Sunday, September 9, 2012

Reflection on Life and Teaching

Most educators I know have to actively seek ways to find and maintain the equilibrium between teacher burnout and fulfilling their promises and potentials in the classroom.  While many do this through some type of workshop, seminar, class, or institute, the reality is professional development comes in various forms.   This summer, I followed my friend Chris Cowan's Facebook feed of pictures of him rafting the mountain waters in Idaho, and silently envied his summer activity from afar.  Little did I know - until I contacted him to write for this blog - that his version of professional development happened right there on the river.  His experience reminded me that engaging the mind and the heart  helps recognize and honor negative feelings, and is a necessary part of change and renewal.  I appreciate Chris' honesty as he shares his journey as a veteran teacher.  Wow . . .

I haven't done much professional development for years. I've been teaching for 14 years and seen trends come and go and my own enthusiasm ebb and flow as my personal life has had ups and downs that influenced how much energy I could put into work. I worked through many seminars and conferences to gain and re-new certifications, but found myself uninspired and let down by most of them. Many presenters utilized the worst of teaching strategies. These presenters seemed poorly prepared and I'm often insulted by the "techniques" they try to pass off as teaching. Don't get me wrong, I'm a good teacher, but I want more, expect more, and would love to see some truly phenomenal techniques. In recent years I've really done the bare minimum of professional development and with budget problems in Utah slowly stripping away our professional development days I haven't mourned their loss. Our pay has decreased and that is a price I'm more than willing to pay for another ski day in February.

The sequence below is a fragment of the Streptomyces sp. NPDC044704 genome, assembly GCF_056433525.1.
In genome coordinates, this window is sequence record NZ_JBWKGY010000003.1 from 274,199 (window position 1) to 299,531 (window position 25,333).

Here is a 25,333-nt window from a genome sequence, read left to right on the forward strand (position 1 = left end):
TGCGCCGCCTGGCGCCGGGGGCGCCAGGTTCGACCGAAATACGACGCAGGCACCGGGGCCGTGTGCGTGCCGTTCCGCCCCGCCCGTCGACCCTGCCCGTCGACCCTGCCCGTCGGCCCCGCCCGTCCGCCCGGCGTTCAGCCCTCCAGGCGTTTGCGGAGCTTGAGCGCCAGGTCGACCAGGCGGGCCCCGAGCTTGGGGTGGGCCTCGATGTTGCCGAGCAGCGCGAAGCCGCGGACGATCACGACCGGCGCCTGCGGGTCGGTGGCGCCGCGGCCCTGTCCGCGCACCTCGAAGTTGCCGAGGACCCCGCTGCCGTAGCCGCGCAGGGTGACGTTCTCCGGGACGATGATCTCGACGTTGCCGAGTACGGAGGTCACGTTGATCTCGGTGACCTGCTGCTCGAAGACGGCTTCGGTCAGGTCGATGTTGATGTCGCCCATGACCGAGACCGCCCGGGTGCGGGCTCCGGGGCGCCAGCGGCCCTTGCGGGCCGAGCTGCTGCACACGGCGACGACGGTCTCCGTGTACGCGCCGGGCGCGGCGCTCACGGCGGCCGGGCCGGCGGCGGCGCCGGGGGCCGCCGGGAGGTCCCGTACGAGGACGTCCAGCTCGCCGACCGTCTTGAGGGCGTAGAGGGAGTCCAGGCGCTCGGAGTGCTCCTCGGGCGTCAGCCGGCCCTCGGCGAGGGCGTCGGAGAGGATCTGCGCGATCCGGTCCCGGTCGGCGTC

I've often said it is the meetings that will drive me out of teaching. I'm not a good meeting person. My staff in Wisconsin once played "professional development" bingo where they distributed bingo cards with slogans, educational acronyms and things they knew were going to happen. Things like our principal making egregious grammatical errors (that one was guaranteed). I was not given a card, but I was on the card. There was a square for me "storming" out of the meeting in disgust. Someone called "bingo" as I was leaving the room. They filled me in on the bingo game at lunch after our meeting. Serving as department chair and our our planning committee for inservices at my current school has been so difficult for me. One, holding my tongue in this interesting Mormon culture I work in and two, trying to make something productive come out of my time in those meetings. I don't know if I've managed either.

It was with this background that I headed into this summer. I had just had what I'd consider the worst year of teaching in my career. I actually dreaded going to work, a first, and struggled to maintain energy for my students. A big part of this was the ending of a two year relationship with a co-worker, (bad idea, I know) with whom I shared a number of interests and had a great two year adventure with. We broke up a day before our first professional development of the school year and had to sit through the first week of school meetings in the same room. My heart was completely broken. Here was a girl that I'd thought I might marry, but due to some different life goals it wasn't going to happen. We had shared river trips, climbing trips, 100 days of backcountry skiing one winter, and innumerable other adventures and now we were done. I could barely get up in the morning, let alone face classes of 30 to 40 kids looking to learn science.